Rakaposhi, Karimabad, Hunza Valley, Pakistan
Here, nature was an entity of its own, and to Durkhanai, it was the loving presence of the parents she had never known. The trees had supported her when she had learned to walk, the air had kissed her cheeks every morning. The rain had softened her angry tantrums, the sweet hum of birds had sung her to sleep.
It warmed her heart. This was her home.
With a view like that, it’s no wonder Durkhanai has such a connection to the land!
Fairy Meadows, Diamer, Gilgit-Baltistan, Pakistan
This was my favorite stop. Look at that gorgeous, gorgeous view! Fairy Meadows is an adequate name for the picturesque land that sat so high up in the sky. We did horseback-riding through a trail, parallel to the clouds. The horse I rode was a beautiful white-maned horse named Heer, and consequently, Durkhanai’s favorite horse is also named Heer.
Lok Virsa Museum in Islamabad, Pakistan
Mughal-era hand-carved wooden doors are quite popular in Pakistan. Fun Fact: my mom wanted to import one from Pakistan to New York when she got married and moved to America. My father promptly shut down the idea as it clashed with the design of American homes.
These are the types of doors you could expect to see at the tribunal at the heart of The Lady or the Lion. Behind one would stand a beautiful lady, behind the other, a ferocious lion. Princess Durkhanai must choose which door to send her lover to.
So I must ask: Which door would YOU choose? The lady or the lion?
And with that, we’ve reached the end! Thank you so much for coming along with me. If these look like the type of places you’d love to explore, The Lady or the Lion is out July 20th!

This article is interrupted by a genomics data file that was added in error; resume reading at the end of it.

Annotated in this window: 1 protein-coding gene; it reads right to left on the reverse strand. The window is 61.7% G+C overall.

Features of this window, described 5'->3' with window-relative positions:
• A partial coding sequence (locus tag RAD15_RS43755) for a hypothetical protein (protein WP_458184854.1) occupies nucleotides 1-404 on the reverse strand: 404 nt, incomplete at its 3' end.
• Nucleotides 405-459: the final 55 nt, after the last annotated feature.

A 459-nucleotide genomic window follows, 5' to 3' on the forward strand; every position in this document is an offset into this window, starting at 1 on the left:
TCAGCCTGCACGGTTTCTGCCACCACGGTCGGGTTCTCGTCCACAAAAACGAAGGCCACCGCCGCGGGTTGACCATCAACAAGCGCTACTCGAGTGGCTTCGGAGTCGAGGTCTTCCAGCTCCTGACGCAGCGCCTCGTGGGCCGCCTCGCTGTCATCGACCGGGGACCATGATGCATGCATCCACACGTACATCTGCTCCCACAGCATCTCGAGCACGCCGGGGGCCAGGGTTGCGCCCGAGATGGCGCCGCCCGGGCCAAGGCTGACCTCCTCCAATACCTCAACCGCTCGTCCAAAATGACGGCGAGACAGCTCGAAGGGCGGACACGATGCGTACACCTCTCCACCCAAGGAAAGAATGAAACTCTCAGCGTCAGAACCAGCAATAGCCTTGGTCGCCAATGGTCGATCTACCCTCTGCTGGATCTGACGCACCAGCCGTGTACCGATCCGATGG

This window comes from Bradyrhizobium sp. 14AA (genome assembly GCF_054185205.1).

The Lady or the Lion by Aamna Qureshi
Once there was a princess forced to choose a fate for her lover – to a future in the arms of a beautiful lady, or to death in the mouth of a lion? But what came first was the fate she would choose for herself.
As crown princess of Marghazar, Durkhanai Miangul will do anything to protect her people and her land. When her grandfather, the Badshah, is blamed for a deadly assault on the summit of neighboring leaders, the tribes call for his head. To assuage cries for war, the Badshah opens Marghazar’s gates to foreigners for the first time in centuries, in a sign of good faith. Enter Ambassador Asfandyar Afridi, a wry foreigner who admits outright that he is a spy. Stubborn, proud, and suspicious of foreigners, Durkhanai does not appreciate that he won’t bow to her every whim and instead talks circles around her.
And yet, she has to make him her ally to expose those truly responsible for the attack as more ambassadors from neighboring tribal districts arrive at court, each one of them with their own agenda and reasons to hide the truth.When a mysterious illness spreads through the village and the imperialists push hard on her borders, Durkhanai must sort through the ever shifting loyalties at court and her growing feelings for Asfandyar. Will she be able to leave the antics of a spoiled princess behind and become what her people need – a queen?
About the Author
Aamna Qureshi is a Pakistani, Muslim American who adores words. She grew up in a very loud household, surrounded by English (for school), Urdu (for conversation), and Punjabi (for emotion). Through her writing, she wishes to inspire a love for the beautiful country and rich culture that informed much of her identity. When she’s not writing, she loves to travel to new places where she can explore different cultures or to Pakistan where she can revitalize her roots. She also loves baking complicated desserts, drinking fancy teas and coffees, watching sappy rom-coms, and going for walks about the estate (her backyard). She currently lives in New York. Look for her on IG @aamna_qureshi and Twitter @aamnaqureshi_ and at her website aamnaqureshi.com.